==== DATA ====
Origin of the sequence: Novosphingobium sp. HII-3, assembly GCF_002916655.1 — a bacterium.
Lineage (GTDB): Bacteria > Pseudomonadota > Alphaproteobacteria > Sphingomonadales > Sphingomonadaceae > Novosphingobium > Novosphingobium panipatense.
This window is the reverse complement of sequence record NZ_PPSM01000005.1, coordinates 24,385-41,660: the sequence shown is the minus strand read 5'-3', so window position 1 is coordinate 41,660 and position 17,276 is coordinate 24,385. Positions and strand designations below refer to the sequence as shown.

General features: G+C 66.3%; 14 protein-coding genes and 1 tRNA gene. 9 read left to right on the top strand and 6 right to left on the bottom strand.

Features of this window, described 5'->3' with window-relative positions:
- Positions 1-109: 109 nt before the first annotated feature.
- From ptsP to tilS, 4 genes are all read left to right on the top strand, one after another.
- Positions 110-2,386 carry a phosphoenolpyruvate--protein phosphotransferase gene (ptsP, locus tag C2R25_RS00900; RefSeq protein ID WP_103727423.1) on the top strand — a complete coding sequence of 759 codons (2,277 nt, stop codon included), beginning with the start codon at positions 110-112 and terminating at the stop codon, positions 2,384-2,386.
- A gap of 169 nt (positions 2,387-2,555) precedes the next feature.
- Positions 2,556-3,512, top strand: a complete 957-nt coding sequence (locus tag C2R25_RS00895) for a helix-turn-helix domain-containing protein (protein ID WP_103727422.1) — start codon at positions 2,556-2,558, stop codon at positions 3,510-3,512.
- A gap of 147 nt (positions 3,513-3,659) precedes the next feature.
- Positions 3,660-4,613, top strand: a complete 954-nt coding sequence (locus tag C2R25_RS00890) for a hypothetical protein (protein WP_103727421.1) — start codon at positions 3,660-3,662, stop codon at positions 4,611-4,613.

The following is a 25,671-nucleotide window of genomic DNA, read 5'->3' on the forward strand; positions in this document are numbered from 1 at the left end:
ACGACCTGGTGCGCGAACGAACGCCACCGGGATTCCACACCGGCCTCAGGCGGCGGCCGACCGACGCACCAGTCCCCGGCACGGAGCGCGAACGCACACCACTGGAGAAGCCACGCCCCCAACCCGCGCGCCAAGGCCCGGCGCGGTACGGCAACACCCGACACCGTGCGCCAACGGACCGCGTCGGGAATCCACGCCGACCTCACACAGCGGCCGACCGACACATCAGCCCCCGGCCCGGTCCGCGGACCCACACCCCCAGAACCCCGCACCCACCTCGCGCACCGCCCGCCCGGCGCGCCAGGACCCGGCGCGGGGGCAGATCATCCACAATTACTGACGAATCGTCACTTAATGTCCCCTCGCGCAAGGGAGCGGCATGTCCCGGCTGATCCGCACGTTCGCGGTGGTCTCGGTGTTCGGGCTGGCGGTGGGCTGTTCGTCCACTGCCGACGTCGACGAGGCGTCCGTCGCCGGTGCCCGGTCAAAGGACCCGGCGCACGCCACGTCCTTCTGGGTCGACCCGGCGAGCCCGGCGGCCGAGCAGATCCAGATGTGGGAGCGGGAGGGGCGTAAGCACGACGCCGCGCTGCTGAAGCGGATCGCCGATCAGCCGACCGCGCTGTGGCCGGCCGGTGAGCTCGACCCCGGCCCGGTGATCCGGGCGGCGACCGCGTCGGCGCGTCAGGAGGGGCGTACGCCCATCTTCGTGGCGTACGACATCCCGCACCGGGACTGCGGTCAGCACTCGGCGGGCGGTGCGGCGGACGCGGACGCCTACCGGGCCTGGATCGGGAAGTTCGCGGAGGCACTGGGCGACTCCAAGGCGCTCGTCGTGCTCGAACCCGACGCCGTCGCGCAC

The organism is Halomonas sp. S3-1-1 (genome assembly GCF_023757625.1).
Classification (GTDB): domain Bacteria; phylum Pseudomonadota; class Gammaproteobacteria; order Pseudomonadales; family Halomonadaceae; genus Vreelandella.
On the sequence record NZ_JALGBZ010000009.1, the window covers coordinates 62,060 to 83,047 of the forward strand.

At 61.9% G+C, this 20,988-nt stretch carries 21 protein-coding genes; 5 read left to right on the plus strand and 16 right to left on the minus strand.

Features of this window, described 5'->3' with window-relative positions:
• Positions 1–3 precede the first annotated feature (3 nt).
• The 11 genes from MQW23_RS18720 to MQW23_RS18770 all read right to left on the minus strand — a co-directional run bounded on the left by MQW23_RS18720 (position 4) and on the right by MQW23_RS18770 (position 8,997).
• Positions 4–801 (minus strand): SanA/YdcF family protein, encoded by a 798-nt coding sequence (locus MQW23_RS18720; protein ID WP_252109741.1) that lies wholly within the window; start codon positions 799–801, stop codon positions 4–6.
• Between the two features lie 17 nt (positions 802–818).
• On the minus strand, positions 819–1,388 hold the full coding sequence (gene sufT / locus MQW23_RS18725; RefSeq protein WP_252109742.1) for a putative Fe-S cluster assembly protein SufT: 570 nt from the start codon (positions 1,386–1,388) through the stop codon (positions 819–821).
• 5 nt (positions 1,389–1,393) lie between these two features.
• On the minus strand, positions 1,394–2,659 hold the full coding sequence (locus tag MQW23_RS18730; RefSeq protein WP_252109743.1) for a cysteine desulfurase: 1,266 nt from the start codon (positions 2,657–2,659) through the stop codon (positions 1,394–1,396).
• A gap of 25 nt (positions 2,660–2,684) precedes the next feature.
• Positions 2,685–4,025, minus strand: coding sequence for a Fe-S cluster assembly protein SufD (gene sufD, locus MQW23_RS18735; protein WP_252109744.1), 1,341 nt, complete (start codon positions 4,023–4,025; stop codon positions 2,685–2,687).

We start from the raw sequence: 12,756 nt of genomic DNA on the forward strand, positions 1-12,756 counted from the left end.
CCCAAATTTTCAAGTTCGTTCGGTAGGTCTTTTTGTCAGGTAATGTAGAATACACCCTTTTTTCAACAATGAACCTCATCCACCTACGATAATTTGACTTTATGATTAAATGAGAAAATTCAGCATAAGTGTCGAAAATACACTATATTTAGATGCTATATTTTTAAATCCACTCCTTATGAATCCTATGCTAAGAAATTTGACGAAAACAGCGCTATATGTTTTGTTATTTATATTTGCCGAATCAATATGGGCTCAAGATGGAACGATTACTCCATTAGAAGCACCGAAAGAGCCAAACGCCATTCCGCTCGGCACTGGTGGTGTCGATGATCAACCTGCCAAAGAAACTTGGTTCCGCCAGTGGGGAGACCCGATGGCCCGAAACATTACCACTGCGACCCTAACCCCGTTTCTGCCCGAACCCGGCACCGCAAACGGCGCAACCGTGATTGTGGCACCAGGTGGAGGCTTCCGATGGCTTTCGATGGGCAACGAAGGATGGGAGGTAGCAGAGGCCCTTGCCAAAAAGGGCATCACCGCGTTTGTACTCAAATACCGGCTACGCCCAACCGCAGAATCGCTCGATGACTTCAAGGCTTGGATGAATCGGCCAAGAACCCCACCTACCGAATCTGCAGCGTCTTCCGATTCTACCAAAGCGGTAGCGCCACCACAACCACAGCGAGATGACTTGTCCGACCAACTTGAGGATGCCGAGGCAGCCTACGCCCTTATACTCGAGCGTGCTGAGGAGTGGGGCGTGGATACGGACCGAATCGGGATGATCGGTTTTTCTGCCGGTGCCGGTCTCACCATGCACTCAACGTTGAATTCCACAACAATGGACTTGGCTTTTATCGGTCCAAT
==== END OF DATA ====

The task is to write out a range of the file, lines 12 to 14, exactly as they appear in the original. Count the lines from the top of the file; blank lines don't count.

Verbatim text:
- Positions 3,660-4,613, top strand: a complete 954-nt coding sequence (locus tag C2R25_RS00890) for a hypothetical protein (protein WP_103727421.1) — start codon at positions 3,660-3,662, stop codon at positions 4,611-4,613.

The following is a 25,671-nucleotide window of genomic DNA, read 5'->3' on the forward strand; positions in this document are numbered from 1 at the left end:
ACGACCTGGTGCGCGAACGAACGCCACCGGGATTCCACACCGGCCTCAGGCGGCGGCCGACCGACGCACCAGTCCCCGGCACGGAGCGCGAACGCACACCACTGGAGAAGCCACGCCCCCAACCCGCGCGCCAAGGCCCGGCGCGGTACGGCAACACCCGACACCGTGCGCCAACGGACCGCGTCGGGAATCCACGCCGACCTCACACAGCGGCCGACCGACACATCAGCCCCCGGCCCGGTCCGCGGACCCACACCCCCAGAACCCCGCACCCACCTCGCGCACCGCCCGCCCGGCGCGCCAGGACCCGGCGCGGGGGCAGATCATCCACAATTACTGACGAATCGTCACTTAATGTCCCCTCGCGCAAGGGAGCGGCATGTCCCGGCTGATCCGCACGTTCGCGGTGGTCTCGGTGTTCGGGCTGGCGGTGGGCTGTTCGTCCACTGCCGACGTCGACGAGGCGTCCGTCGCCGGTGCCCGGTCAAAGGACCCGGCGCACGCCACGTCCTTCTGGGTCGACCCGGCGAGCCCGGCGGCCGAGCAGATCCAGATGTGGGAGCGGGAGGGGCGTAAGCACGACGCCGCGCTGCTGAAGCGGATCGCCGATCAGCCGACCGCGCTGTGGCCGGCCGGTGAGCTCGACCCCGGCCCGGTGATCCGGGCGGCGACCGCGTCGGCGCGTCAGGAGGGGCGTACGCCCATCTTCGTGGCGTACGACATCCCGCACCGGGACTGCGGTCAGCACTCGGCGGGCGGTGCGGCGGACGCGGACGCCTACCGGGCCTGGATCGGGAAGTTCGCGGAGGCACTGGGCGACTCCAAGGCGCTCGTCGTGCTCGAACCCGACGCCGTCGCGCAC